|Index||3 reviews in total|
*** This review may contain spoilers ***
I never miss a french thriller, good or bad. I love thrillers. Some
french ones are not very good and others forgettable as soon as I get
out of the theatre. This very feature is not a genuine masterpiece, the
topic rather predictable, but the characters achieve to convince you
all through the movie. Especially Olivier Gourmet as a terrific gang
leader, not an usual character for him. Many action sequences, many
"dead meat" too. It tells the story of an ordinary dude - Rouve - whose
the father, a private eye, suddenly disappears. And a suit case full of
I won't tell you the following, but I can assure that this little and non ambitious movie keeps you awake with some not so foreseeable situations.
Films with violence do not shock audiences unless they have something which can induce viewers to leave their seats as if they have been completely dominated by fear. A similar violent scene involving a small baby being thrown into water has been featured in 'final balance' /'Légitime Défense' which can be labeled a "responsible thriller".The welfare and well being of a family is at the heart of this film's narrative thread. Belgian actor Olivier Gourmet gives new dimensions to his villainous role. Although French actor Jean Paul Rouve gives a very restrained performance, he does not miss any opportunity to portray his part of a dedicated family man. He conveys that he would do anything in order to protect his father, mother and child from dangers. Lastly, a mention must also be made of French actor Claude Brasseur who shines in a small but important role. Watching him perform nicely, one learns that he has aged for sure but continues to carry considerable charm.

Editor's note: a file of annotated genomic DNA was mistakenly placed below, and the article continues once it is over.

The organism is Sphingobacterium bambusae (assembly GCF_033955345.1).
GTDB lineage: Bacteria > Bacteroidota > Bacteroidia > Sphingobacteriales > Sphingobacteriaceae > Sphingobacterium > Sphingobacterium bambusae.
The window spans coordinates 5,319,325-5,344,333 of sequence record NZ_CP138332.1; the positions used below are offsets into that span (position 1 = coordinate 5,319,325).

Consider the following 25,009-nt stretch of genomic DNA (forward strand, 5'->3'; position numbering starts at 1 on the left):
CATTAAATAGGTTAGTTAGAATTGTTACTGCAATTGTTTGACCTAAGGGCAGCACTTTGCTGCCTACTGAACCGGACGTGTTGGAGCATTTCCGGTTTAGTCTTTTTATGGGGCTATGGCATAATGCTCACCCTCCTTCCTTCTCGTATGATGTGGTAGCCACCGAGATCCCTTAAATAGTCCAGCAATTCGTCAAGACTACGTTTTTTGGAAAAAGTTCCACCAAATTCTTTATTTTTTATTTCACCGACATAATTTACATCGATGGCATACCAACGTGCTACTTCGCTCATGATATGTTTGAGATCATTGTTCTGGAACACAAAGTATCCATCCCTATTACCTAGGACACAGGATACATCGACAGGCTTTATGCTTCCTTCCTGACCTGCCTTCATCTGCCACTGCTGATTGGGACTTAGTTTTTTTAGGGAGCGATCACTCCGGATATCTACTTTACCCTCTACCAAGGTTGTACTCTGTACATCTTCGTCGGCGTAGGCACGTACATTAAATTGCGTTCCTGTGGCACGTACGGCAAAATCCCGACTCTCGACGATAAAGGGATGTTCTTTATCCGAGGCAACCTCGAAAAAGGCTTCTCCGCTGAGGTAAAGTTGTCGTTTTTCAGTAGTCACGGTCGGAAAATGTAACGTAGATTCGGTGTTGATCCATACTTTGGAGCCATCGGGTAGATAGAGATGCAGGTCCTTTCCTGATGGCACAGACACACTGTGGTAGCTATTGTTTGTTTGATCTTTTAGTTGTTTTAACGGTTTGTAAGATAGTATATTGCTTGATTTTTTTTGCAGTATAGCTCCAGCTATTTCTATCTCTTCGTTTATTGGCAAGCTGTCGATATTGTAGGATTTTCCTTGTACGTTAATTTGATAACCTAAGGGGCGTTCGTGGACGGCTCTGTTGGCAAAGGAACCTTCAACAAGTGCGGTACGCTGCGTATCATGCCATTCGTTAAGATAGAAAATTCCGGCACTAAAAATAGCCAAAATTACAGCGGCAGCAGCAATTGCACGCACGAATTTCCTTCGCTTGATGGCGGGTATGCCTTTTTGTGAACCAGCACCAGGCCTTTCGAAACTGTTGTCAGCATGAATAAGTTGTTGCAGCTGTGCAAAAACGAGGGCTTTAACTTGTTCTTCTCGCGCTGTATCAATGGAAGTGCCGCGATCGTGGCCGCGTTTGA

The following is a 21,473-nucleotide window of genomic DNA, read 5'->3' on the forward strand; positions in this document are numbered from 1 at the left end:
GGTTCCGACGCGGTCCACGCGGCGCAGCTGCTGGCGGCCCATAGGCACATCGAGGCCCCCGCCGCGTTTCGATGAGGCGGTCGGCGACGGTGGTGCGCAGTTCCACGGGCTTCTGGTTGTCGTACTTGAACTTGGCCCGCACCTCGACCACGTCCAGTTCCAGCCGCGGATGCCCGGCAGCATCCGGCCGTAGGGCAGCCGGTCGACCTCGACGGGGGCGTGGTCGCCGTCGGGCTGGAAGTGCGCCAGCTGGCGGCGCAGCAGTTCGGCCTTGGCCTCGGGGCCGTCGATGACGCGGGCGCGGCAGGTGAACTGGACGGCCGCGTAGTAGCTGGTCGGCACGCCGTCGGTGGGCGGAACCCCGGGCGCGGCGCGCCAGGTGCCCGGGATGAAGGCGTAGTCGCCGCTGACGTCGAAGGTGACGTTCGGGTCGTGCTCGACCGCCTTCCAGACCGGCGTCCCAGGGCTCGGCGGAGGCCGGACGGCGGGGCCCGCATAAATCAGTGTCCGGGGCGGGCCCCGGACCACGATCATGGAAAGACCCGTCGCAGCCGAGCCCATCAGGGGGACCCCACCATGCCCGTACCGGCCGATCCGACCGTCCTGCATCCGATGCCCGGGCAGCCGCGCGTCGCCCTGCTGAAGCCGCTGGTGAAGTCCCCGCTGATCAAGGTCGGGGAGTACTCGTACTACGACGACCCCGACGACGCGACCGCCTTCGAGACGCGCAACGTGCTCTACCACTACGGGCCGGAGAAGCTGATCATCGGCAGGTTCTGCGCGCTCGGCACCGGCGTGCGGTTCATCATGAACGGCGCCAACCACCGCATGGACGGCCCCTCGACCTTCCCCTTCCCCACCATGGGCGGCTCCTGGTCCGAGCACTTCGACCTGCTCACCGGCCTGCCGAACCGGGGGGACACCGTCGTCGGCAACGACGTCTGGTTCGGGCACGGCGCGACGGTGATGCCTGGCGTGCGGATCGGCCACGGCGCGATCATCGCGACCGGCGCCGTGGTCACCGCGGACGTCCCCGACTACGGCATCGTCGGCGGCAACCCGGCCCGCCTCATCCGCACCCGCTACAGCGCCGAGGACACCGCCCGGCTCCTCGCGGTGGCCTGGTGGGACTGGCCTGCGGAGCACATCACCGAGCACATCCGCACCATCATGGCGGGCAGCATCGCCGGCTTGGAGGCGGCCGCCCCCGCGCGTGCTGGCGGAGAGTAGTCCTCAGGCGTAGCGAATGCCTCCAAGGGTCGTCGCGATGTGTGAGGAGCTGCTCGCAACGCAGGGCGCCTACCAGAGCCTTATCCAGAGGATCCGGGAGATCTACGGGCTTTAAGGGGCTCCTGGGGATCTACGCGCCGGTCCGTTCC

The French title, 'Légitime défense', was translated on the screening I watched into 'The law of violence'. This put me in mind of Cronenberg's 'History of violence'; parallels surfaced right through Pierre Lacan's film. Each film held my attention but in strikingly different ways. Cronenberg provided an intense feed of sensational episodes of a threatening, a violent or a sexual nature, with lurking, dark family issues permeating the mix. But this was achieved, in view, at the cost of impoverished coherence and credibility of the story line. Is that a pedantic criticism? Is 'story' relatively irrelevant in films of an 'action' genre? Lacan shows that this need not be the case. He maintains attention through exactly the same devices as Cronenberg but not at the expense of a believable narrative thread. Believable, and as a consequence, identifiable with: with Lacan's movie I couldn't help asking myself, 'Christ - what the hell would I do in that situation?' That level of artistic intimacy wasn't reached, for me, by the Cronenberg film.
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